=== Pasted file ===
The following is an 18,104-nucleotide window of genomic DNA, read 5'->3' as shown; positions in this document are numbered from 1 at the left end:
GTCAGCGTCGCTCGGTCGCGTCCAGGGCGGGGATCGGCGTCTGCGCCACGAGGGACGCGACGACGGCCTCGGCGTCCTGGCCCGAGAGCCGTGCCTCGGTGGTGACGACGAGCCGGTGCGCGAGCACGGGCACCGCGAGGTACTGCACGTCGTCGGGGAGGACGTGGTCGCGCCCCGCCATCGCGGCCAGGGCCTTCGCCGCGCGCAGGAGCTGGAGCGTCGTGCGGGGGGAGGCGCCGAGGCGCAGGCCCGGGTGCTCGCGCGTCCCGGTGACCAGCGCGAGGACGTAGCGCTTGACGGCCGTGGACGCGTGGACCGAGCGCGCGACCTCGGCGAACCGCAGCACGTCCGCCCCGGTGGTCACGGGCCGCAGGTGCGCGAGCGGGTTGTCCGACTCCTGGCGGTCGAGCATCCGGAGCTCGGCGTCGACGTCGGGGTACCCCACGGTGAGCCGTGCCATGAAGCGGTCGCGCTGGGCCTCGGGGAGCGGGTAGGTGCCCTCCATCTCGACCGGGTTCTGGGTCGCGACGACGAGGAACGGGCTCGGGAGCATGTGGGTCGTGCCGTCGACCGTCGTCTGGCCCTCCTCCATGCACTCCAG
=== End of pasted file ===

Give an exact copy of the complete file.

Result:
The following is an 18,104-nucleotide window of genomic DNA, read 5'->3' as shown; positions in this document are numbered from 1 at the left end:
GTCAGCGTCGCTCGGTCGCGTCCAGGGCGGGGATCGGCGTCTGCGCCACGAGGGACGCGACGACGGCCTCGGCGTCCTGGCCCGAGAGCCGTGCCTCGGTGGTGACGACGAGCCGGTGCGCGAGCACGGGCACCGCGAGGTACTGCACGTCGTCGGGGAGGACGTGGTCGCGCCCCGCCATCGCGGCCAGGGCCTTCGCCGCGCGCAGGAGCTGGAGCGTCGTGCGGGGGGAGGCGCCGAGGCGCAGGCCCGGGTGCTCGCGCGTCCCGGTGACCAGCGCGAGGACGTAGCGCTTGACGGCCGTGGACGCGTGGACCGAGCGCGCGACCTCGGCGAACCGCAGCACGTCCGCCCCGGTGGTCACGGGCCGCAGGTGCGCGAGCGGGTTGTCCGACTCCTGGCGGTCGAGCATCCGGAGCTCGGCGTCGACGTCGGGGTACCCCACGGTGAGCCGTGCCATGAAGCGGTCGCGCTGGGCCTCGGGGAGCGGGTAGGTGCCCTCCATCTCGACCGGGTTCTGGGTCGCGACGACGAGGAACGGGCTCGGGAGCATGTGGGTCGTGCCGTCGACCGTCGTCTGGCCCTCCTCCATGCACTCCAG